The United Kingdom has suspended cooperation with the United States over two Islamic State terror suspects, the government announced Friday, following concerns that they could face the death penalty.
Britain said Monday it was sharing intelligence to help the U.S. bring to trial two fighters captured in Syria, who were part of a group of British jihadists nicknamed the “Beatles.”
But Home Secretary Sajid Javid, the interior minister, faced intense criticism after agreeing to share intelligence without seeking assurances the men would not face execution if they were extradited.
The Home Office said it had agreed to a “short-term pause” of the mutual legal assistance process with the U.S. over Alexanda Amon Kotey and El Shafee ElSheikh after a request from lawyers acting for one of the men.
“We received a request from the legal representative of the family of one of the suspects to pause the MLA response,” a spokesperson said.
“We have agreed to a short-term pause. The government remains committed to bringing these people to justice and we are confident we have acted in full accordance of the law and within the government’s longstanding MLA policy.”
On Monday, Security Minister Ben Wallace told MPs that a U.K. trial was unlikely for the pair, who were seized earlier this year by U.S.-backed Syrian forces.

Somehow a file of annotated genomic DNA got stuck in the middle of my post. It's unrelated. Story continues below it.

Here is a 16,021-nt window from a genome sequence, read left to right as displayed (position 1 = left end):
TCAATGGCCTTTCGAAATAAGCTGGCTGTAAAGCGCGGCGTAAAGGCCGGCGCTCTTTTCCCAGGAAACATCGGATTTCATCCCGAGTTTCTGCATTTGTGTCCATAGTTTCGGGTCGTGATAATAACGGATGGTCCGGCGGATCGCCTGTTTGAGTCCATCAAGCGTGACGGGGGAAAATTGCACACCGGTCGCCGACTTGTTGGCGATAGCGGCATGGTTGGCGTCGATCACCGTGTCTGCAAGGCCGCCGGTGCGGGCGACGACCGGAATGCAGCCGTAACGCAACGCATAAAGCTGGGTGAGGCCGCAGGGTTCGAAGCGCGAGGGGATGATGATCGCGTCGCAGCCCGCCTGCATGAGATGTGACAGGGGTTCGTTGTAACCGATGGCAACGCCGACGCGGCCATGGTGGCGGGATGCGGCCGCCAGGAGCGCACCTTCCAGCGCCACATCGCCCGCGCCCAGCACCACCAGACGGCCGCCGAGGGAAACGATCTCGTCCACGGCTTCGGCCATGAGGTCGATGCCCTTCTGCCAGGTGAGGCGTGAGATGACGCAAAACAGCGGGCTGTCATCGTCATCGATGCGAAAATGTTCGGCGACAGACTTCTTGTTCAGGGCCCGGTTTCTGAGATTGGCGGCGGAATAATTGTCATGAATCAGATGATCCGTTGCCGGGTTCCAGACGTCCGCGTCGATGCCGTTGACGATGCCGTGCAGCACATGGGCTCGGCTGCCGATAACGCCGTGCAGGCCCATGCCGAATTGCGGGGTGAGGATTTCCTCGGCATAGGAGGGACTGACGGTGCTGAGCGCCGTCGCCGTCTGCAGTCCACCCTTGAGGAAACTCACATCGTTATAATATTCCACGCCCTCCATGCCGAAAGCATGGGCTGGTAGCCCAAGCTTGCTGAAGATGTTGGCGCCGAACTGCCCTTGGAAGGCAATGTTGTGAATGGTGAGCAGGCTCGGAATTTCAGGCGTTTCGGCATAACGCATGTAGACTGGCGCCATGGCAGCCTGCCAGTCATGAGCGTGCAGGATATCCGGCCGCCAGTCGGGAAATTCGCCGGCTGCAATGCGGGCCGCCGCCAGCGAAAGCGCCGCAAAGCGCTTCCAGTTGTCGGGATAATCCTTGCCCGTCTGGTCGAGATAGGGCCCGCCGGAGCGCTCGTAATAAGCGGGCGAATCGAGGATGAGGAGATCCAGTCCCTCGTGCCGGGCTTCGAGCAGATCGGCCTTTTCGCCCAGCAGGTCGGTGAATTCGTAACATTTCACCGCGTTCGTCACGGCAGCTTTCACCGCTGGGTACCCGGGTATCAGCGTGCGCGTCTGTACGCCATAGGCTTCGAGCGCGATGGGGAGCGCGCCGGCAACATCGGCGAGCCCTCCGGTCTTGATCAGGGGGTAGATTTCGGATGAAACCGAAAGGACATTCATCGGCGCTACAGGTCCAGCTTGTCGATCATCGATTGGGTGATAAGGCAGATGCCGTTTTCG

He also said the pair were not U.K. citizens, without giving further details. News reports had said that the government had unusually stripped them of their nationality.
It’s unclear whether the two would be charged in federal courts or transferred to the U.S. military detention center in Guantanamo Bay, Cuba.
Kotey and Sheikh were part of a four-member kidnapping gang within Islamic State dubbed “The Beatles” by their captives due to their heavy British accents.
They are accused of taking part in notorious ISIS executions of foreign captives – including U.S. and U.K. journalists and aid workers James Foley, Stephen Sotloff, Peter Kassig, Alan Henning and David Haines.
The cell is also believed to have included Mohammed Emwazi – known as “Jihadi John” – who was killed in an air strike in 2015, and Aine Davis, who has been jailed in Turkey.
They were notorious for videotaping beheadings and are believed to have killed U.S. journalist James Foley and many Western aid workers.
The U.S.-backed Syrian Democratic Forces caught Kotey in January as he tried to flee Syria for Turkey, while a U.S. defence official said in February that Sheikh had also been captured by Syrian rebel forces.
The SDF and U.S. have urged countries to take back their citizens, citing the challenges of detaining hundreds of foreign fighters and the financial resources needed to host their wives and children.
With reporting from AFP